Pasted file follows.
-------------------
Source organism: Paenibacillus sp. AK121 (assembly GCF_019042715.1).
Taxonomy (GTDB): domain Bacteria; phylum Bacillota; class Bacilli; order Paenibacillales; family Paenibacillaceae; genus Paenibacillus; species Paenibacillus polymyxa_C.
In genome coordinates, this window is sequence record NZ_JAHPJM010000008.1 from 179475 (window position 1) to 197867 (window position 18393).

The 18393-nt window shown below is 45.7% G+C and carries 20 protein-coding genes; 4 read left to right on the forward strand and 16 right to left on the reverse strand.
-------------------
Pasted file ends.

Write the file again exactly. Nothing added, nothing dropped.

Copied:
Source organism: Paenibacillus sp. AK121 (assembly GCF_019042715.1).
Taxonomy (GTDB): domain Bacteria; phylum Bacillota; class Bacilli; order Paenibacillales; family Paenibacillaceae; genus Paenibacillus; species Paenibacillus polymyxa_C.
In genome coordinates, this window is sequence record NZ_JAHPJM010000008.1 from 179475 (window position 1) to 197867 (window position 18393).

The 18393-nt window shown below is 45.7% G+C and carries 20 protein-coding genes; 4 read left to right on the forward strand and 16 right to left on the reverse strand.